Appeal from the Order of the Court of Common Pleas of Delaware County, in case of Commonwealth Court of Pennsylvania v. George Drugotch, No. 9288 of 1972.
Stuart A. Liner, Assistant Attorney General, with him Anthony J. Maiorana, Assistant Attorney General, Robert W. Cunliffe, Deputy Attorney General, and Israel Packel, Attorney General, for appellant.
George J. Guinta, Jr., for appellee.
Judges Kramer, Mencer and Blatt, sitting as a panel of three. Opinion by Judge Mencer.
On July 6, 1972, George Drugotch (appellee) was involved in a two-car accident at the intersection of Route 1 and Route 202 in Delaware County. Arriving after the mishap, an officer of the Pennsylvania State Police discovered appellee sitting behind the steering wheel of one of the automobiles with its engine running. When the appellee stepped from his car, the officer noted his staggering gait and a strong odor of alcohol on his breath. Appellee was then arrested for violation of Section 1037 of The Vehicle Code, Act of April 29, 1959, P.L. 58, as amended, 75 P.S. § 1037 (driving while under the influence of intoxicating liquor), and transported to the Media Substation of the Pennsylvania State Police where he was requested to submit to a chemical breath test for determining blood alcohol content. He refused.
Upon receiving the report of appellee's refusal to submit to chemical breath testing, the Secretary of Transportation, pursuant to Section 624.1(a) of The Vehicle Code, Act of April 29, 1959, P.L. 58, as amended, 75 P.S. § 624.1(a), suspended appellee's license to operate a motor vehicle for a period of six months. Appellee petitioned the Court of Common Pleas of Delaware County for a hearing de novo. An order of supersedeas issued and, after hearing, appellee's appeal was sustained by the lower court and his driving privileges were reinstated by an order issued November 8, 1972. On December 6, 1972, the Commonwealth filed this appeal from the lower court's order.
In an appeal to this Court arising from a suspension of a motor vehicle driver's license our scope of
review is firmly established. On examination of the record below, the action of the lower court will not be disturbed unless its findings are not supported by competent evidence or the lower court made erroneous conclusions of law or its decision exhibits manifest abuse of discretion. Yockers v. Department of Transportation, 4 Pa. Commonwealth Ct. 95, 285 A.2d 893 (1972); Commonwealth v. McCartney, 2 Pa. Commonwealth Ct. 540, 279 A.2d 77 (1971). The lower tribunal, not having the benefit of our recent decision in Miles v. Commonwealth, 8 Pa. Commonwealth Ct. 544, 304 A.2d 704 (1973), incorrectly concluded that a Section 624.1(a) license suspension could not be imposed incident to an invalid arrest. Such conclusion constitutes an error of law in light of Miles and is reversible under the above delineated scope of review. Consequently, we must reverse the decision below and affirm the Secretary's determination.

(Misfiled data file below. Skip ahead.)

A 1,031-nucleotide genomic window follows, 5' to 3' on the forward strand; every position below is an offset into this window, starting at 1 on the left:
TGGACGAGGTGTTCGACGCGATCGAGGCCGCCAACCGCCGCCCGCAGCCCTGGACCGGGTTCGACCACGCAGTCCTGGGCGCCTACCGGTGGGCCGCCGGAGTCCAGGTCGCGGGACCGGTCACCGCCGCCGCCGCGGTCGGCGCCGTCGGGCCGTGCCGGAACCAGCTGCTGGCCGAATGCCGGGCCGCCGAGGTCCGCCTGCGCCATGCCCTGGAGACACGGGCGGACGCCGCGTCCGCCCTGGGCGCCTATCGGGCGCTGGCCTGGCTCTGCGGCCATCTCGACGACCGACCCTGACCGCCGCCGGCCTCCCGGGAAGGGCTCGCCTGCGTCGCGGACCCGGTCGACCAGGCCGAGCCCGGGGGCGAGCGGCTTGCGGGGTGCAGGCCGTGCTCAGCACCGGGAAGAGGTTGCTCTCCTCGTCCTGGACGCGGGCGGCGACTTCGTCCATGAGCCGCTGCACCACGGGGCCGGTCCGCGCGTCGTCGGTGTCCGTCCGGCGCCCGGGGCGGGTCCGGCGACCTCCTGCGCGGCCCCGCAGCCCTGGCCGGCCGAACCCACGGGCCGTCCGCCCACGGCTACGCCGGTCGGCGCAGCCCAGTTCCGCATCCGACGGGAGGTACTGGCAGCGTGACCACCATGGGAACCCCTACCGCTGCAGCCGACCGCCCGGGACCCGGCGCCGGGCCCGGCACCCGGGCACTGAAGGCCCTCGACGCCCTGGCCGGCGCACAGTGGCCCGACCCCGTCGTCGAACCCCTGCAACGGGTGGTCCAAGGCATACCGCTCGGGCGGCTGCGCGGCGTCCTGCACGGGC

Section 624.1(a) provides, inter alia : "Any person who operates a motor vehicle . . . in this Commonwealth, shall be deemed to have given his consent to a chemical test of his breath, for the purpose of determining the alcoholic content of his blood: Provided, That the test is administered . . . at the direction of a police officer having reasonable grounds to believe the person to have been driving while under the influence of intoxicating liquor. . . . If any person is placed under arrest and charged with . . . [a Section 1037 violation] and is thereafter requested to submit to a chemical test and refuses to do so, the test shall not be given but the secretary may suspend his license . . . without a hearing." (Emphasis added.) The interpretation of such language is expressly established in Miles v. Commonwealth, supra, a case with a fact situation similar to that of the instant appeal. In Miles, with reference to Section 624.1(a), this Court held: " [I]f, in fact, a person is (1) placed under arrest and (2) charged with
the operation of a motor vehicle while under the influence of intoxicating liquor and (3) is requested to submit to a breathalyzer test and (4) refuses to do so, the Secretary may suspend that person's operator's license. It is not a question of the lawfulness of the arrest or the admissibility into evidence of the results of the test, but rather the refusal to submit to the test at a time when Section 624.1(a) is applicable. It is a factual determination not a legal determination." 8 Pa. Commonwealth Ct. at 551, 304 A.2d at 708. Though validity of the arrest is an issue in a criminal proceeding against the alleged Section 1037 violation, it is totally irrelevant to a determination of license suspension under Section 624.1(a). This Court has held in Miles that Section ...